Today’s email led me to a blog post filled with grammar errors that made me cringe from start to finish.
First was: “We take our responsibility serious.”
Serious is an adjective. It has to modify a noun, as it “This is a serious post about a serious subject.”
If you want to modify a verb – such as “take” – you have to use an adverb: “Seriously.” We take our responsibility seriously.”
Next came a few commas stuck in the wrong places, making the copy choppy.
And then… the real winner: Apostrophes used to form plurals.
The post said that clients had a choice from “dozens of realtor’s who were within a five mile radius in most area’s.”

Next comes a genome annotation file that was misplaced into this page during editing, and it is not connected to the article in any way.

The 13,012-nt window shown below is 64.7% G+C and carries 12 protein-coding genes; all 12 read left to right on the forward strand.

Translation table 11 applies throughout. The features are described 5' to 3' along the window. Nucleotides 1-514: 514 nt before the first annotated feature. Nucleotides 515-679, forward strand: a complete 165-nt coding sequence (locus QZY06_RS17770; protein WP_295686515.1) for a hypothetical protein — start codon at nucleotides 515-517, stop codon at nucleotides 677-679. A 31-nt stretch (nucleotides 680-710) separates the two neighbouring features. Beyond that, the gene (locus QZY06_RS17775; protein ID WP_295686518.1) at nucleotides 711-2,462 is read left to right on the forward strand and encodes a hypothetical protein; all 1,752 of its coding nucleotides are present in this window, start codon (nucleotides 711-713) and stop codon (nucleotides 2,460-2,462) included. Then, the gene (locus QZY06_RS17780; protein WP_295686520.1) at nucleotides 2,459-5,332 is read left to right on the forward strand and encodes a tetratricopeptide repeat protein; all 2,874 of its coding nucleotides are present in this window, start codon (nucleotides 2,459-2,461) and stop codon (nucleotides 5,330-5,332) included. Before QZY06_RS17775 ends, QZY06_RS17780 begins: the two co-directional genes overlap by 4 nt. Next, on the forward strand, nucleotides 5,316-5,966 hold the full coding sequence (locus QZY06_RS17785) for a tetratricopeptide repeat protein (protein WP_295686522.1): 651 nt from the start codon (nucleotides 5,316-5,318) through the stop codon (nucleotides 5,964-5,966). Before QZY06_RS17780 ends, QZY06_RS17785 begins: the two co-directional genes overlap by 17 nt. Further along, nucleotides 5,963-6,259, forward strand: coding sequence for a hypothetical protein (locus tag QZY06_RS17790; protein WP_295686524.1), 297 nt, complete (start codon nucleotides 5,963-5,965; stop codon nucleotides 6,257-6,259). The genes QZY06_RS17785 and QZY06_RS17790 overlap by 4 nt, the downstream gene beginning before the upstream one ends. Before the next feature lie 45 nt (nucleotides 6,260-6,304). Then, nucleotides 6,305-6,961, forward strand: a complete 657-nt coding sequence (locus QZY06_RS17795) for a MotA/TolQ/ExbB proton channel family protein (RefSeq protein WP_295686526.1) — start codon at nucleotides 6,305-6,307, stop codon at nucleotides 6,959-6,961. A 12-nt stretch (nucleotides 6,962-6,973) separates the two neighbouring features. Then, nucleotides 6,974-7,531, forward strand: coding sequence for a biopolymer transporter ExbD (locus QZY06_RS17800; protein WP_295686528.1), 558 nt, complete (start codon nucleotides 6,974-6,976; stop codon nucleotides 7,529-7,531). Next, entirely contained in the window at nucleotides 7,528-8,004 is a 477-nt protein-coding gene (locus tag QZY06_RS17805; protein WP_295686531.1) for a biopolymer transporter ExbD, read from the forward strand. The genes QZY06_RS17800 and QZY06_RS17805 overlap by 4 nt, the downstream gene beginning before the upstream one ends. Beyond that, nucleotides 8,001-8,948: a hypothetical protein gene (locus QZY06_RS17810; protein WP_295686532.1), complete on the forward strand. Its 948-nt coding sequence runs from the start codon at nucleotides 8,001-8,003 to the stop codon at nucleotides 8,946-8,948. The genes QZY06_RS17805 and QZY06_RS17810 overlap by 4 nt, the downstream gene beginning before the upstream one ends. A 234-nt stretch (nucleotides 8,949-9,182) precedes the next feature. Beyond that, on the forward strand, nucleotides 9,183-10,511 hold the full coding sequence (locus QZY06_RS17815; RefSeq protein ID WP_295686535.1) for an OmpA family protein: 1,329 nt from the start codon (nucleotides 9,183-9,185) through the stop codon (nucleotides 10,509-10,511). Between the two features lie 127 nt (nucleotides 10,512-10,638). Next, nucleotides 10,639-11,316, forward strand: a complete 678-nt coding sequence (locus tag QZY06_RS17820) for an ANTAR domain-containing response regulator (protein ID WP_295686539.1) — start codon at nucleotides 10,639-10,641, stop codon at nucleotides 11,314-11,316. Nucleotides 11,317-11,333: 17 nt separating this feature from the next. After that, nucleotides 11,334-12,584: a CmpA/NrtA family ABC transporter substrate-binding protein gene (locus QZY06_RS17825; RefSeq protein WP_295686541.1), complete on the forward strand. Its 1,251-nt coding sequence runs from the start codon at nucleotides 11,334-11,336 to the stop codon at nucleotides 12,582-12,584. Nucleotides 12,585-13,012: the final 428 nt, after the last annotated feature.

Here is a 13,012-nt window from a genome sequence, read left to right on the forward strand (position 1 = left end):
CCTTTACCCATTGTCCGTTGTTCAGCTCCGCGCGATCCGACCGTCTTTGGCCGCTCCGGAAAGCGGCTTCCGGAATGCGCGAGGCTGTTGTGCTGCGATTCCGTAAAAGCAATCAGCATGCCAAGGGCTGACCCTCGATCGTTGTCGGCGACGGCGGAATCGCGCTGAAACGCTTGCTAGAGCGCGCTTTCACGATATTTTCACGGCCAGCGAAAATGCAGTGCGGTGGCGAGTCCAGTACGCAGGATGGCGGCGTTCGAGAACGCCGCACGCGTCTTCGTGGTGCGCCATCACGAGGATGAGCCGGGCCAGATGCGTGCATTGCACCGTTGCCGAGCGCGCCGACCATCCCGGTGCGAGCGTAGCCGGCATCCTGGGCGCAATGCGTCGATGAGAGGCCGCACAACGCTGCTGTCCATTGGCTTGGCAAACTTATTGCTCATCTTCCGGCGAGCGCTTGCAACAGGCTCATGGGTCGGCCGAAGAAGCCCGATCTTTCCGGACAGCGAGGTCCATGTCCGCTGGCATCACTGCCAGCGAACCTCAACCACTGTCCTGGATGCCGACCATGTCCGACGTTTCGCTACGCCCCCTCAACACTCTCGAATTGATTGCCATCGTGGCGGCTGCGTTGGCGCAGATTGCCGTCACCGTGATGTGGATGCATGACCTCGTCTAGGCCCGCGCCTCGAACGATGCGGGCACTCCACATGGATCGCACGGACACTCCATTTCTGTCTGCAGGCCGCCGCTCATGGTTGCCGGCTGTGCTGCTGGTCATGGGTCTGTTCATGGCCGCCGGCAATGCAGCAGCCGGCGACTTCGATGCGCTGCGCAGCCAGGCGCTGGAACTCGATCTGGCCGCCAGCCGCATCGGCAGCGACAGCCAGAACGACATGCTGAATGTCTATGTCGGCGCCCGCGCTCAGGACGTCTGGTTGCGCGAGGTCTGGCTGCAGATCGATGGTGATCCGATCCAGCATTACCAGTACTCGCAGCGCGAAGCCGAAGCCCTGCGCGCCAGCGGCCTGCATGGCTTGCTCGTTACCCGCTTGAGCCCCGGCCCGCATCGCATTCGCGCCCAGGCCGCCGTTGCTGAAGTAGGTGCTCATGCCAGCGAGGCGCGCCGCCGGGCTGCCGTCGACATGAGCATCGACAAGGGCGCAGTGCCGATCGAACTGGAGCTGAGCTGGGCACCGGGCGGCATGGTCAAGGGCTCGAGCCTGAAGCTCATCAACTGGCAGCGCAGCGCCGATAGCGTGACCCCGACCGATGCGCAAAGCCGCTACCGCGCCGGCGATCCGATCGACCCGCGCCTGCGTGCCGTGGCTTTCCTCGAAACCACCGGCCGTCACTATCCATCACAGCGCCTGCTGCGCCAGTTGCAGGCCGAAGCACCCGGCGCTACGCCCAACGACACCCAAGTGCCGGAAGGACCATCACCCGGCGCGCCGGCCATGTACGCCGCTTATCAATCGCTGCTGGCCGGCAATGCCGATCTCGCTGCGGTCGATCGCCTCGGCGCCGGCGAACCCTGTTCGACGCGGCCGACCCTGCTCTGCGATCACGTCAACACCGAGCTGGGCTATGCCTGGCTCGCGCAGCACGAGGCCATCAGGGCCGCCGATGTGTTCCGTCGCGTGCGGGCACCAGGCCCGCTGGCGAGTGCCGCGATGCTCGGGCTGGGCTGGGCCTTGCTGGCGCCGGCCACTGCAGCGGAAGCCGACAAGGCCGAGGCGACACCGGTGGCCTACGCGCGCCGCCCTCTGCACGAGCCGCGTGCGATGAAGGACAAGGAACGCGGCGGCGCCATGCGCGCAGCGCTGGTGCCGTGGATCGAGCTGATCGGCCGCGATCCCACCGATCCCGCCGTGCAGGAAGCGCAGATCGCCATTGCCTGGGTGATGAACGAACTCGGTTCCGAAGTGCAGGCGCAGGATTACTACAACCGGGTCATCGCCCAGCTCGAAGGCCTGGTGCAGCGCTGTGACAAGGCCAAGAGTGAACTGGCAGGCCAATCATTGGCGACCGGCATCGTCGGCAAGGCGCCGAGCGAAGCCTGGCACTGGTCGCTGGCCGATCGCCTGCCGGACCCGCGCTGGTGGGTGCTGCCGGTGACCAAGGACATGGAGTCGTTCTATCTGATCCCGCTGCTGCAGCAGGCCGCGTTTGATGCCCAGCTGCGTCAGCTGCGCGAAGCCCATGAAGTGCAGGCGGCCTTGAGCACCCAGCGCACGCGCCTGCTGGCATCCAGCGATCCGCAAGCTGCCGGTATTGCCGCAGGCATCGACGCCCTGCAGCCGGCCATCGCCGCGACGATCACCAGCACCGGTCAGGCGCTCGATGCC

For this sentence to make sense, you’d have to tell realtor’s WHAT? Something. Because realtor’s indicates that whatever is to follow belongs to a realtor.
The same goes for area’s. There has to be something more. An area’s WHAT? Something has to follow that belongs to the area.
And then in another post…
The writer was talking about the advantages of a life in real estate. He wrote bullet points that included:
- “Right off your vacation”
Of course he meant you can write off the expense of your vacation if you schedule it to coincide with a convention or other deductible event.
Image courtesy of Michal Marcol / FreeDigitalPhotos.net